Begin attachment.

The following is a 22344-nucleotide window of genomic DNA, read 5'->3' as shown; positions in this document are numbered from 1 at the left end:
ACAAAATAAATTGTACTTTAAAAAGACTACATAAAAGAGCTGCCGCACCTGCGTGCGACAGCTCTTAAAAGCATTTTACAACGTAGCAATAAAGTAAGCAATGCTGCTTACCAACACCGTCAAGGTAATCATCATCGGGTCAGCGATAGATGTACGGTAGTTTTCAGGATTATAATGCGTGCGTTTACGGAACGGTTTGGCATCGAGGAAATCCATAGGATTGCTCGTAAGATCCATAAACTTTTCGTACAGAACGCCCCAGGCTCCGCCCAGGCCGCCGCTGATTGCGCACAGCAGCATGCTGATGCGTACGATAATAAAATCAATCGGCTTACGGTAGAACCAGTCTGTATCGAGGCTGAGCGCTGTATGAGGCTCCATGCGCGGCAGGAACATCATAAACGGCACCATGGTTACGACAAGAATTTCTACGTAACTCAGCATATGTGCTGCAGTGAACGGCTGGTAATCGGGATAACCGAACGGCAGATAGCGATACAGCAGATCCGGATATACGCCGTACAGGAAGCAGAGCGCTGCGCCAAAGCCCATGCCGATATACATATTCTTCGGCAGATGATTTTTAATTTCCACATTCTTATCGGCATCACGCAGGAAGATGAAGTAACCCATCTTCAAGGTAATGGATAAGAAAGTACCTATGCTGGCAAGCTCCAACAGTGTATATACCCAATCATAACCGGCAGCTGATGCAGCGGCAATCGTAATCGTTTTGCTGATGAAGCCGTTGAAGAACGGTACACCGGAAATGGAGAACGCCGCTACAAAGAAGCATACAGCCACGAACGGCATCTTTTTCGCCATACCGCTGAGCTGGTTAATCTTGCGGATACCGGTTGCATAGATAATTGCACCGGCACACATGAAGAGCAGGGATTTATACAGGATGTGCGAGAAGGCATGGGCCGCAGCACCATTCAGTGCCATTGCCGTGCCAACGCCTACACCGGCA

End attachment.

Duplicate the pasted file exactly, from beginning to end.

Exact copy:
The following is a 22344-nucleotide window of genomic DNA, read 5'->3' as shown; positions in this document are numbered from 1 at the left end:
ACAAAATAAATTGTACTTTAAAAAGACTACATAAAAGAGCTGCCGCACCTGCGTGCGACAGCTCTTAAAAGCATTTTACAACGTAGCAATAAAGTAAGCAATGCTGCTTACCAACACCGTCAAGGTAATCATCATCGGGTCAGCGATAGATGTACGGTAGTTTTCAGGATTATAATGCGTGCGTTTACGGAACGGTTTGGCATCGAGGAAATCCATAGGATTGCTCGTAAGATCCATAAACTTTTCGTACAGAACGCCCCAGGCTCCGCCCAGGCCGCCGCTGATTGCGCACAGCAGCATGCTGATGCGTACGATAATAAAATCAATCGGCTTACGGTAGAACCAGTCTGTATCGAGGCTGAGCGCTGTATGAGGCTCCATGCGCGGCAGGAACATCATAAACGGCACCATGGTTACGACAAGAATTTCTACGTAACTCAGCATATGTGCTGCAGTGAACGGCTGGTAATCGGGATAACCGAACGGCAGATAGCGATACAGCAGATCCGGATATACGCCGTACAGGAAGCAGAGCGCTGCGCCAAAGCCCATGCCGATATACATATTCTTCGGCAGATGATTTTTAATTTCCACATTCTTATCGGCATCACGCAGGAAGATGAAGTAACCCATCTTCAAGGTAATGGATAAGAAAGTACCTATGCTGGCAAGCTCCAACAGTGTATATACCCAATCATAACCGGCAGCTGATGCAGCGGCAATCGTAATCGTTTTGCTGATGAAGCCGTTGAAGAACGGTACACCGGAAATGGAGAACGCCGCTACAAAGAAGCATACAGCCACGAACGGCATCTTTTTCGCCATACCGCTGAGCTGGTTAATCTTGCGGATACCGGTTGCATAGATAATTGCACCGGCACACATGAAGAGCAGGGATTTATACAGGATGTGCGAGAAGGCATGGGCCGCAGCACCATTCAGTGCCATTGCCGTGCCAACGCCTACACCGGCA